Several Rounds of Severe Storms In the Next Day Possible

Tuesday, March 28th 2017, 4:59 pm
By: News On 6

We made it through our severe weather event Sunday evening largely unscathed. However, the active pattern continues with a large storm system already bearing down on parts of the state as I write. It’s a complicated set-up for Green Country. What we do expect are multiple rounds of strong to severe thunderstorms between tonight and Wednesday night, heavy amounts of rain for a large swath of the area, and the potential for a few tornadoes in the area Wednesday.

                Tonight after dark, our first round will form just to our west and approach our viewing area. The storms will be elevated, meaning they will draw their energy from above the surface layer of the atmosphere. This would initially cut off any tornado potential as the unstable air needs to be rooted at the surface for a funnel to reach the ground. However, these storms rolling in (likely as a broken line or cluster) could produce some large hail and perhaps a few instances of strong winds. Given the south-to-north steering current, we’d likely see only slow eastward progress, putting areas east of Tulsa out of the mix until Wednesday morning.

                Our second round will likely push into eastern Oklahoma as a squall line on Wednesday morning from storms forming this evening in west Texas. Aside from the heavy rain potential, high winds, hail and even a brief tornado are possible. This could affect that Tuesday morning commute from Tulsa southward. Below is the risk area for severe storms through early morning Wednesday.


                We’ll likely see a break in the action at some point on Wednesday although the timing of these waves is a bit muddled given disagreement among our computer models. Up through tomorrow morning, most of these storms will be along or north of the warm front, which keeps them elevated. However, that warm front may lift far enough north during the day Wednesday for greater destabilization of the atmosphere, allowing for more of a classic severe weather set-up for the afternoon hours. The focus for storms by Wednesday afternoon would be along a cold front pushing into eastern Oklahoma. Depending on the timing, areas west of Tulsa and Highway 75 could miss out if the front slides east before the next broken line of storms forms. Once those storms form though, they’d have all necessary ingredients for large hail, damaging winds and a few tornadoes. The highest threat will be southeast of Tulsa closer to the Arkansas line.  Still, people in the Tulsa metro area need to be weather aware by early afternoon. These storms should quickly strengthen and become supercells with some tornado potential. That warm front extending eastward could provide extra rotation for any storms along it. Below is the risk area for severe storms through late Wednesday.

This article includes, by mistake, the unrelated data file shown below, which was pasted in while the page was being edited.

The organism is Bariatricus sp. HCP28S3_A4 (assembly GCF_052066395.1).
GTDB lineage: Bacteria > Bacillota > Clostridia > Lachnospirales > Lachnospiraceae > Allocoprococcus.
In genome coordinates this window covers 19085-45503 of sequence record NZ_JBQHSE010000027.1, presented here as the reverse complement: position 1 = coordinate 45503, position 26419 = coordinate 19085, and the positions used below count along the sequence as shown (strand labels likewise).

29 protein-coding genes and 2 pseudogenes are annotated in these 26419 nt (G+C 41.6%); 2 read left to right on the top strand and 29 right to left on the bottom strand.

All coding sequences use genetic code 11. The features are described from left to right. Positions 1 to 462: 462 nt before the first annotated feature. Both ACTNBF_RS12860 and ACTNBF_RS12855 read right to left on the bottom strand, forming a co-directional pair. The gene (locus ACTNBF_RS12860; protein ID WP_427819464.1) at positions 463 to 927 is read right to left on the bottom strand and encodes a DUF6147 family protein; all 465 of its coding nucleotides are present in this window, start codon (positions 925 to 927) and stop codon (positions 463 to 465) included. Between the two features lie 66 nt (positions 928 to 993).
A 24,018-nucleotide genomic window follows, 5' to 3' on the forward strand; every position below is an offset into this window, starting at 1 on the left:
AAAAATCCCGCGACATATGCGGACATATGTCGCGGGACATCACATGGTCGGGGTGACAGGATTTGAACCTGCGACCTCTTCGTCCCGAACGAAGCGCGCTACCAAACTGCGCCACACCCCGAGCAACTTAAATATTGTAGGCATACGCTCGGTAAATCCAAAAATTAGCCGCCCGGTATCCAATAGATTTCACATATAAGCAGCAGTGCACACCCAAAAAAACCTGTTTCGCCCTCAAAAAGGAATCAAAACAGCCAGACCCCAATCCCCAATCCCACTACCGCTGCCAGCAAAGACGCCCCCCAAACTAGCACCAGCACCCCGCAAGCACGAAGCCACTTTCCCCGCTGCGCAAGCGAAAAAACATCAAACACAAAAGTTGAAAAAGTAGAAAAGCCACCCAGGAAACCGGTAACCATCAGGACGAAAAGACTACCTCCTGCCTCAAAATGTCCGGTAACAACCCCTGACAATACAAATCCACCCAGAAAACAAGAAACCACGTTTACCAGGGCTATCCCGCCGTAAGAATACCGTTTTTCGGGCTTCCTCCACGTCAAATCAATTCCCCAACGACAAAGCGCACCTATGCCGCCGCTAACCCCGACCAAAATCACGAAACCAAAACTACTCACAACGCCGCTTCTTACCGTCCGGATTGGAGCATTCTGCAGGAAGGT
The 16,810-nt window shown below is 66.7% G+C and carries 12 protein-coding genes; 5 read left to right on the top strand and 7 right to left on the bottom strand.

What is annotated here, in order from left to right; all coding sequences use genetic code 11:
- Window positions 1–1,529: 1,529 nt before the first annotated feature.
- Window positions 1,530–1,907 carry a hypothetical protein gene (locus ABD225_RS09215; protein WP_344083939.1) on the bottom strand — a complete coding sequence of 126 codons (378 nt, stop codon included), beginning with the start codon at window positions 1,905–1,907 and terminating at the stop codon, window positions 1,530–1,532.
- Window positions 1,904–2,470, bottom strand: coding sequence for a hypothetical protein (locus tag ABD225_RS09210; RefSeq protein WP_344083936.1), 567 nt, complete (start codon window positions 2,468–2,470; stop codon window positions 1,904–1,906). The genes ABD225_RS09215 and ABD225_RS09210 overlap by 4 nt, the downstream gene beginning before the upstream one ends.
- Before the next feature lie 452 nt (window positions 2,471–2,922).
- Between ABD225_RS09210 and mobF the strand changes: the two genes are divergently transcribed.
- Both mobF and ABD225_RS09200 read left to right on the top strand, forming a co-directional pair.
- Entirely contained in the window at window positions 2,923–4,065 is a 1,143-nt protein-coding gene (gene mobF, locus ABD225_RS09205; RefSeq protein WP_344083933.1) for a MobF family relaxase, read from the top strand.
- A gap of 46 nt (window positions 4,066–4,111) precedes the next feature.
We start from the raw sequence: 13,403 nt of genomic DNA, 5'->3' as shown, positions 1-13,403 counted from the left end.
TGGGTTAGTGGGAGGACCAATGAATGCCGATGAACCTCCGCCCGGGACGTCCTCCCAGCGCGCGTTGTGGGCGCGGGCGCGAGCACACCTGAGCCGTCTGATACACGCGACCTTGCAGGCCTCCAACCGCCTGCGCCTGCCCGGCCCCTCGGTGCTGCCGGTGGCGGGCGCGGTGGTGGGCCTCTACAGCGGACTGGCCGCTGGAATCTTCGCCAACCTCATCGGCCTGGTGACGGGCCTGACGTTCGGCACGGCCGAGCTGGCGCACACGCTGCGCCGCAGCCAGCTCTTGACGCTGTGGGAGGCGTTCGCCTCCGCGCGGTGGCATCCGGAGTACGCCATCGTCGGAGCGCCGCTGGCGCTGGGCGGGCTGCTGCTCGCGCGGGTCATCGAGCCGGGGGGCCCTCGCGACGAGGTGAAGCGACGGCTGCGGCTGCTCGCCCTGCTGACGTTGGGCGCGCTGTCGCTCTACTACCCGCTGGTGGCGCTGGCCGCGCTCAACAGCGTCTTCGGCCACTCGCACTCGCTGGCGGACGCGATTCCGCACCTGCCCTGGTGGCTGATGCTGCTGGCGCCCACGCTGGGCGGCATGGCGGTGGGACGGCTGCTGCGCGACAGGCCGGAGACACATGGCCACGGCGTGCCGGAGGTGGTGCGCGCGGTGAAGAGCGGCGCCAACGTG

And if all those storm chances don’t pan out for your location, you still have one more opportunity with this same system Wednesday night as the center of the upper level low pivots over our area. This could create another risk of scattered storms with large hail. As this storm system finally pushes east of us on Thursday, any remaining showers or storms will gradually taper off leaving us with cool, mostly cloudy conditions.

                Needless to say, the next 24-36 hours will be quite active. In summary, storms tonight will be loud and potentially clunky (hail possible), but the greatest threat will hold off until midday or afternoon on Wednesday. Beneficial rain will fall and put a dent in our drought. Below are projected storm totals from one of our computer models.


                Another storm system will arrive Saturday with a renewed chance of rain and storms. The details aren’t quite ironed out yet, but there appears to be a severe storm potential with this as well over the weekend. Several days with several rounds of rain and storms will accompany this multi-faceted system as well. By early next week, a quieter pattern will take hold with a brief break in this conveyer belt of storm systems. It certainly is an eventful beginning to our severe weather season!  For more weather updates, be sure to follow me on Twitter: @GroganontheGO and on my Facebook Page.